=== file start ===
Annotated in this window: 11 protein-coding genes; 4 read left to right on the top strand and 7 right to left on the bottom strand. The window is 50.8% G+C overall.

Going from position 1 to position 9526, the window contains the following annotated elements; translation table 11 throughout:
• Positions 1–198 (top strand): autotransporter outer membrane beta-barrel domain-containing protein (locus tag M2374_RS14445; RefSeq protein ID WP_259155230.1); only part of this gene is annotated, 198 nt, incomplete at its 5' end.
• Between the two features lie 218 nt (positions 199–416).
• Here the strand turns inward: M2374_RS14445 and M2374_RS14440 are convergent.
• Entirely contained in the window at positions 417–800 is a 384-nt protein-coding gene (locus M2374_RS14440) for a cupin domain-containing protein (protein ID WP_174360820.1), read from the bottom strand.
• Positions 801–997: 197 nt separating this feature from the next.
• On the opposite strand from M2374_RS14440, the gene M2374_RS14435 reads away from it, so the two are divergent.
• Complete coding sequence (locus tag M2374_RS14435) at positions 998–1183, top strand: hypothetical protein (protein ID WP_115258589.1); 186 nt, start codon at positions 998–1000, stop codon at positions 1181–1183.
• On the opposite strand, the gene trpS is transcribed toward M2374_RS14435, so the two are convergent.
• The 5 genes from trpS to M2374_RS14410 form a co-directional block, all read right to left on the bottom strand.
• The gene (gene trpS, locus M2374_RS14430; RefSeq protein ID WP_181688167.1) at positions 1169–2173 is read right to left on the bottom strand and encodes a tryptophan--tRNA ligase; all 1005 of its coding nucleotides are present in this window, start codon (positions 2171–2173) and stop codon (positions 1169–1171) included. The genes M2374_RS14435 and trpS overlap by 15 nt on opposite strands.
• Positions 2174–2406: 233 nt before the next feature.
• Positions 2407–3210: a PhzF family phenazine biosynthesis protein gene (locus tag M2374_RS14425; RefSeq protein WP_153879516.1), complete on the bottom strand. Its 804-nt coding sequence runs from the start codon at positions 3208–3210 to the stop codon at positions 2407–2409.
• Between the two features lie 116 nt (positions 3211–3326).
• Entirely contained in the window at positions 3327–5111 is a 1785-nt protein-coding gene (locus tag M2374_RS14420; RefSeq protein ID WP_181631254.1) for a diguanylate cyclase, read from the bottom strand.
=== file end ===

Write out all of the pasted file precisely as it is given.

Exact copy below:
Annotated in this window: 11 protein-coding genes; 4 read left to right on the top strand and 7 right to left on the bottom strand. The window is 50.8% G+C overall.

Going from position 1 to position 9526, the window contains the following annotated elements; translation table 11 throughout:
• Positions 1–198 (top strand): autotransporter outer membrane beta-barrel domain-containing protein (locus tag M2374_RS14445; RefSeq protein ID WP_259155230.1); only part of this gene is annotated, 198 nt, incomplete at its 5' end.
• Between the two features lie 218 nt (positions 199–416).
• Here the strand turns inward: M2374_RS14445 and M2374_RS14440 are convergent.
• Entirely contained in the window at positions 417–800 is a 384-nt protein-coding gene (locus M2374_RS14440) for a cupin domain-containing protein (protein ID WP_174360820.1), read from the bottom strand.
• Positions 801–997: 197 nt separating this feature from the next.
• On the opposite strand from M2374_RS14440, the gene M2374_RS14435 reads away from it, so the two are divergent.
• Complete coding sequence (locus tag M2374_RS14435) at positions 998–1183, top strand: hypothetical protein (protein ID WP_115258589.1); 186 nt, start codon at positions 998–1000, stop codon at positions 1181–1183.
• On the opposite strand, the gene trpS is transcribed toward M2374_RS14435, so the two are convergent.
• The 5 genes from trpS to M2374_RS14410 form a co-directional block, all read right to left on the bottom strand.
• The gene (gene trpS, locus M2374_RS14430; RefSeq protein ID WP_181688167.1) at positions 1169–2173 is read right to left on the bottom strand and encodes a tryptophan--tRNA ligase; all 1005 of its coding nucleotides are present in this window, start codon (positions 2171–2173) and stop codon (positions 1169–1171) included. The genes M2374_RS14435 and trpS overlap by 15 nt on opposite strands.
• Positions 2174–2406: 233 nt before the next feature.
• Positions 2407–3210: a PhzF family phenazine biosynthesis protein gene (locus tag M2374_RS14425; RefSeq protein WP_153879516.1), complete on the bottom strand. Its 804-nt coding sequence runs from the start codon at positions 3208–3210 to the stop codon at positions 2407–2409.
• Between the two features lie 116 nt (positions 3211–3326).
• Entirely contained in the window at positions 3327–5111 is a 1785-nt protein-coding gene (locus tag M2374_RS14420; RefSeq protein ID WP_181631254.1) for a diguanylate cyclase, read from the bottom strand.